Herald & Review

Speaker tells local gathering that lawmakers know taxes will need to go up to cover deficit

Thursday, September 09, 2010

DECATUR - Raising taxes is the only way out of the state budget crisis, and members of the General Assembly know it.

That was the word from Ralph Martire, executive director of the Center for Tax and Budget Accountability, before an audience of two dozen people Wednesday afternoon in Decatur's First Presbyterian Church.

He said Mike Lawrence, former press secretary for former Republican Gov. Jim Edgar and former director of the Paul Simon Public Policy Institute, told him a couple years ago how to get his bill passed with 95 percent of the people from both parties voting for it.

"'Promise them a confidential vote,'" Martire quoted Lawrence as saying. " 'They all know it's the right thing to do; they just don't want their constituents to know they did it.' "

In lieu of that, Lore Baker, assistant director of the Supportive Housing Providers Association, asked people to join the Responsible Budget Coalition in calling on Illinois leaders to raise adequate revenue to prevent cuts to essential services and jobs in the public and private sectors.

She also said she needs help so the coalition can respond in numbers should a provider of human services, such as Heritage Behavioral Health Center, be notified of a significant funding cut and make a bigger impression on elected representatives such as state Rep. Bob Flider, D-Mount Zion.

"Believe me, Bob is sick of seeing me," Baker said. "He kind of goes the opposite direction when he sees me or says, 'Lore, Lore, I already talked to you about taxes.' "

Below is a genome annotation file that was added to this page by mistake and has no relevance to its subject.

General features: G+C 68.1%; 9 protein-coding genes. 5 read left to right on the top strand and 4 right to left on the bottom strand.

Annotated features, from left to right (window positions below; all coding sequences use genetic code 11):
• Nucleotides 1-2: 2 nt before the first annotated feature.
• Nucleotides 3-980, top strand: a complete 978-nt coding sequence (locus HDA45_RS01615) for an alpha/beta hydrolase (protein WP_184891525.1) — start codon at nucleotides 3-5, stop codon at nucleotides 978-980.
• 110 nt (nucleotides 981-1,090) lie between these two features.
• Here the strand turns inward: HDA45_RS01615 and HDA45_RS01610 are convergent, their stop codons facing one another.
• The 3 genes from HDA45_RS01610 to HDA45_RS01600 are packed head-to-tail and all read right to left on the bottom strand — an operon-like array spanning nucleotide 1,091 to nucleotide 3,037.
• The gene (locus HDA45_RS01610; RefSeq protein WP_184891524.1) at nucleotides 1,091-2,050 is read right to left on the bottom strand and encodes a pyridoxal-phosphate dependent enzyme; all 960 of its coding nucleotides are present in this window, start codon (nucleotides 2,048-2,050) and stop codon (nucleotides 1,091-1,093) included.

Martire's presentation concluded that the projected deficit for the fiscal year that began July 1 stands at $9.3 billion, even though the state for the past decade has been spending less and less in real dollars for public services and the percentage of personal income taken by state and local taxes puts Illinois 44th among 50 states for the tax burden imposed.

"Anyone who's arguing that we should be cutting back is basically saying the fifth richest state in the nation can't afford to continue ranking 49th in the portion of educational funding covered by state resources and in the bottom five in virtually every human service."

Specifics mentioned by Martire included raising the state income tax rate from 3 percent to 5 percent, using tax credits to minimize the impact on lower income brackets and expanding the sales tax to include services as well as goods.

His audience Wednesday included Diana Knaebe, president and CEO of Heritage Behavioral Health Center; Diane Drew, executive director of the Community Home Environmental Learning Project; the Rev. Michael Hoy, pastor of First Evangelical Lutheran Church; and former state Rep. John Dunn, D-Decatur.

"There are populists, and there are those who say, 'Certain things are more important than being here. I'll do what's right,' " Dunn said. "We have too many populists and too few of the other."